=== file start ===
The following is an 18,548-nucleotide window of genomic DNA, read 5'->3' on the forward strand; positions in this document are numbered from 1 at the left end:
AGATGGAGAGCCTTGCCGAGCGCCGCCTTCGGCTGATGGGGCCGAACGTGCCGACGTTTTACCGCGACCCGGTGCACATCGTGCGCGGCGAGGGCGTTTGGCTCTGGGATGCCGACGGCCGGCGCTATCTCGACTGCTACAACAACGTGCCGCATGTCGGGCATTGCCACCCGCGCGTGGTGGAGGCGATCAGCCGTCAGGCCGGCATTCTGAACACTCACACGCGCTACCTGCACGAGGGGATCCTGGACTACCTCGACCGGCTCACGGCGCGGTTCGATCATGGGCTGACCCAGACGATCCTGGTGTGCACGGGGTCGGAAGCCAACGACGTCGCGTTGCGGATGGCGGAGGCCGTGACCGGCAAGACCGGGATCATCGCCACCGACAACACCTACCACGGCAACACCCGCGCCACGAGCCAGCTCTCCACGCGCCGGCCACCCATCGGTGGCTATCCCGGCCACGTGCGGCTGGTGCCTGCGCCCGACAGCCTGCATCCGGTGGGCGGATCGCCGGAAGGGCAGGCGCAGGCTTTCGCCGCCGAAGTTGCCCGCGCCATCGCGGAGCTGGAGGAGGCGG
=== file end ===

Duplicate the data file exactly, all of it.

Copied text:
The following is an 18,548-nucleotide window of genomic DNA, read 5'->3' on the forward strand; positions in this document are numbered from 1 at the left end:
AGATGGAGAGCCTTGCCGAGCGCCGCCTTCGGCTGATGGGGCCGAACGTGCCGACGTTTTACCGCGACCCGGTGCACATCGTGCGCGGCGAGGGCGTTTGGCTCTGGGATGCCGACGGCCGGCGCTATCTCGACTGCTACAACAACGTGCCGCATGTCGGGCATTGCCACCCGCGCGTGGTGGAGGCGATCAGCCGTCAGGCCGGCATTCTGAACACTCACACGCGCTACCTGCACGAGGGGATCCTGGACTACCTCGACCGGCTCACGGCGCGGTTCGATCATGGGCTGACCCAGACGATCCTGGTGTGCACGGGGTCGGAAGCCAACGACGTCGCGTTGCGGATGGCGGAGGCCGTGACCGGCAAGACCGGGATCATCGCCACCGACAACACCTACCACGGCAACACCCGCGCCACGAGCCAGCTCTCCACGCGCCGGCCACCCATCGGTGGCTATCCCGGCCACGTGCGGCTGGTGCCTGCGCCCGACAGCCTGCATCCGGTGGGCGGATCGCCGGAAGGGCAGGCGCAGGCTTTCGCCGCCGAAGTTGCCCGCGCCATCGCGGAGCTGGAGGAGGCGG